Take time to plan ahead for shopping success with young children

Do you avoid taking your children out to run errands at all costs? Many parents complain about the hassles of having to go out with their young children. Here are five quick tips for a successful shopping trip!

Plan ahead to make shopping with children a success. Photo by AimeeLow at Morguefile.com.

Plan ahead to make shopping with children a success. Photo by AimeeLow at Morguefile.com.

Do you dread going out in public with your small children? Is a grocery shopping trip with the family in tow a predictable disaster? Michigan State University Extension suggests planning ahead for outings with small children to make the difference between a fun, enjoyable experience or a major headache! Follow these five strategies for success before you head out the door the next time!

  1. Choose your time wisely! Although it’s tempting to just run into the store for a few things after you pick your child up from day care, the time frame alone is enough to raise red flags. Taking tired children at the end of a long day who are hungry, and ready for dinner, into a store where they are expected to behave is a set up for problems. Instead, consider going when children are well rested, and well fed; after breakfast and a full-night’s sleep. Use caution to avoid times that you know don’t work well for your children, such as before nap or just before dinner. Children, like adults, are not going to be on their best behavior when they are tired or hungry. Likewise, avoid grocery shopping at peak times when the lines are likely to be long, full of busy people, the day before holidays, Sunday evenings, etc.
  2. Include children in planning: Take time before the trip to the store to make a shopping list with your children. What foods do they like? What would they enjoy for dinner on Tuesday night? Have they noticed you are out of toothpaste or soap? When age-appropriate, have children make their own shopping list, either of things that they noticed you needed, or of items off of your main shopping list. Talk about things you will not be purchasing on this trip, “We are only going to the grocery side of the store today, we are not looking at or buying any toys.” If you are planning multiple outings, make sure children are aware of what the day will look like, “We are going to the bank, the grocery store and the dry-cleaners. Then we are coming home for lunch. We are not getting lunch out today.” Children typically behave better when they have a clear plan and are aware of what is happening. Refer back to your original plan as the day goes on and avoid unnecessary detours.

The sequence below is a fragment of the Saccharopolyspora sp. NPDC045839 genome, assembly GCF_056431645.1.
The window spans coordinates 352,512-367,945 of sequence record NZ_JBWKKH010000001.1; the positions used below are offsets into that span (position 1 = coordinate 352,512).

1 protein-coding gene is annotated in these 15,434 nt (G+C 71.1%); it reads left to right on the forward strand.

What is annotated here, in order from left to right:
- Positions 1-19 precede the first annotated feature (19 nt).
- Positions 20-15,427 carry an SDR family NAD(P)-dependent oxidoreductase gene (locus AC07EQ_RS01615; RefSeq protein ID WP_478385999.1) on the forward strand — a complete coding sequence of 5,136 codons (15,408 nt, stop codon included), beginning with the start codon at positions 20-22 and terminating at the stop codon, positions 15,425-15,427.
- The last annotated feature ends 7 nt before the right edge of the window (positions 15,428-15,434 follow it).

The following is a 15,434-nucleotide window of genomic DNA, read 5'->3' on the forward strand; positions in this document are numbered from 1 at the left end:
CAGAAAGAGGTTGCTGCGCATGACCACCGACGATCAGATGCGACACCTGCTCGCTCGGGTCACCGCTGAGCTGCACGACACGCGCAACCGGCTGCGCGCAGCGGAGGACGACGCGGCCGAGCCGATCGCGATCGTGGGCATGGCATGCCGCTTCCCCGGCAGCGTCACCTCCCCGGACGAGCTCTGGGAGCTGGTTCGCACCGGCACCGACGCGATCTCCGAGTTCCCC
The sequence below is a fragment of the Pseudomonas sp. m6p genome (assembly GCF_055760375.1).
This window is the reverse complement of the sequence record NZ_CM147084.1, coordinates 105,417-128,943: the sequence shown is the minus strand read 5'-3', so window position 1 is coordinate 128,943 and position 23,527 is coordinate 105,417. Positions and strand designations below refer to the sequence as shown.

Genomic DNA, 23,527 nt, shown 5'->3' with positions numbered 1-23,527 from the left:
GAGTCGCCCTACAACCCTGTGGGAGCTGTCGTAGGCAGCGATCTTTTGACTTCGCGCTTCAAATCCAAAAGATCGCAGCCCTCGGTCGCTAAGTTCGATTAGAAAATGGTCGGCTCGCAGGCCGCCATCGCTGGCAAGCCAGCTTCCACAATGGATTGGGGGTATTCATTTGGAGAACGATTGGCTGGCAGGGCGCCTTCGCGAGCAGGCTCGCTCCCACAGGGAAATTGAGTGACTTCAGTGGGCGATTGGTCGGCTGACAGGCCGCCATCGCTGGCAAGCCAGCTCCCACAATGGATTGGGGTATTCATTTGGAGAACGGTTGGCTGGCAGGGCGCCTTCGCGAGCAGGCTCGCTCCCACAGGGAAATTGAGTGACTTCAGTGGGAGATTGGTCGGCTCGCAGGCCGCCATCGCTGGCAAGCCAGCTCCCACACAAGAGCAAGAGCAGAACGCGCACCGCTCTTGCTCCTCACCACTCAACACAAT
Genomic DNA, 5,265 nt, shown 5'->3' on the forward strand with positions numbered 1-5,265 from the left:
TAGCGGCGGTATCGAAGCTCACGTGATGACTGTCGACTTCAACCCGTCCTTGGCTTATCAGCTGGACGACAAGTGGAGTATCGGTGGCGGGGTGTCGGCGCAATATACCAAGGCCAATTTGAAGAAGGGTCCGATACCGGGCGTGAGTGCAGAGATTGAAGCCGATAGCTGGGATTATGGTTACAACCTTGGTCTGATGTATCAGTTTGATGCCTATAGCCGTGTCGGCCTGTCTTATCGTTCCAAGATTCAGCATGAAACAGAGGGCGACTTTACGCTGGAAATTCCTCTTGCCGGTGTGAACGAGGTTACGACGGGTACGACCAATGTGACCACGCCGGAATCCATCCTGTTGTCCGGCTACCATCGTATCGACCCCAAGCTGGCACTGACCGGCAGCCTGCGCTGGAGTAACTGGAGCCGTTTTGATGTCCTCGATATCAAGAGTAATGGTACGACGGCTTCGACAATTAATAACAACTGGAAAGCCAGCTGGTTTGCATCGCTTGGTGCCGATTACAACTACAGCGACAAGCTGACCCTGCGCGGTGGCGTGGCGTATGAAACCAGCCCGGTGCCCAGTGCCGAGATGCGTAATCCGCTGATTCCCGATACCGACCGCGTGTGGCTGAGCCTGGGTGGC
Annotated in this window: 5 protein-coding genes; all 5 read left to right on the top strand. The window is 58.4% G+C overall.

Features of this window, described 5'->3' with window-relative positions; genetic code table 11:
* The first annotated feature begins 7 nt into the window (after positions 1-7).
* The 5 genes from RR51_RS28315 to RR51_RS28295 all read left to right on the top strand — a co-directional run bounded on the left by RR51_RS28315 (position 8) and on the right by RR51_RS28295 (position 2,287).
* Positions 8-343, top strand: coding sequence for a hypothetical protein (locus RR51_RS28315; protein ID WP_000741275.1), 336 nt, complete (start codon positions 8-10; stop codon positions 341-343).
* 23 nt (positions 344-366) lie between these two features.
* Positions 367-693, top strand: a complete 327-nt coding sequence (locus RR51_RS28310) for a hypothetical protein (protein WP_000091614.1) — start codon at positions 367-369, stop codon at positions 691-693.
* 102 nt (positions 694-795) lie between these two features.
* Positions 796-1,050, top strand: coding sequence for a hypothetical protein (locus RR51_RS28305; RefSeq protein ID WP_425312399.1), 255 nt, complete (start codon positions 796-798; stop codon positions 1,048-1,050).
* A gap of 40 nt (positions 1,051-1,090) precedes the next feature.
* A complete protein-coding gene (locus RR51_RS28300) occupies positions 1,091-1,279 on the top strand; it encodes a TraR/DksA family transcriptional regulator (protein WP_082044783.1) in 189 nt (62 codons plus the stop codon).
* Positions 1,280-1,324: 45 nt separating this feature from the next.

3. Review expectations and consequences: Before taking children into a store, go over with them what is expected and how the trip will go. For preschool age children and older, review the consequences for failing to follow directions, as well as the reward, if there is one, for doing well. Make sure to phrase your expectations in the positive, such as, “In the store we will walk and hold on to the cart.” Children respond better to boundaries and expectations when they are told what to do, instead of what not to do. If you have consistent behavior problems with children in the store or public places, inform them of what the consequence will be if they break the rule. “If you run away and hide, we will leave the store and go home. You will not get to buy strawberries.” Make sure you follow through, with whatever your consequence is, even if that means leaving a full cart behind! Remember, consequences are most effective in young children when they are timely in relation to the misdeed. If appropraiate, a small reward such as being able to select their own breakfast cereal or dessert for Sunday night’s dinner can help serve as an incentive to keep behavior in tip-top shape!
  4. Assign tasks: Recruit your children to be your helpers! School-age children can use shopping time to brush up on their reading and math skills. Provide children with a list of items to look for. Teach them to comparison shop for the best price per unit. Provide them with a calculator and challenge them to keep a running tab of how much is going to be spent on vegetables today. Similarly, talk with younger children. Can they find a yellow fruit? How many apples are in the bag? What kind of milk do we normally buy? Keeping toddlers enganged in the tasks at hand limits the likelihood that they will resort to undesirable behaviors to get attention.
  5. Follow through: If you promise children a trip to McDonald’s if the grocery store went well, or if you threatned to leave the store when someone screamed, it is very important you follow through. Children are very keen observers and they notice when adults do not follow through. When adults consistently fail to implement the consequence, provide the reward or complete the task, children see that they have some leeway. If yesterday, they still got gum at the check out after they ran away and hid under the clothes, maybe they can still get gum today.

Taking time to plan ahead, review expectations and work with your children prior to outings can make the difference between a great experience or an awful one. Teaching children to behave appropriately when out and about is a valuable skill for them, and can make your life much easier in the long run!

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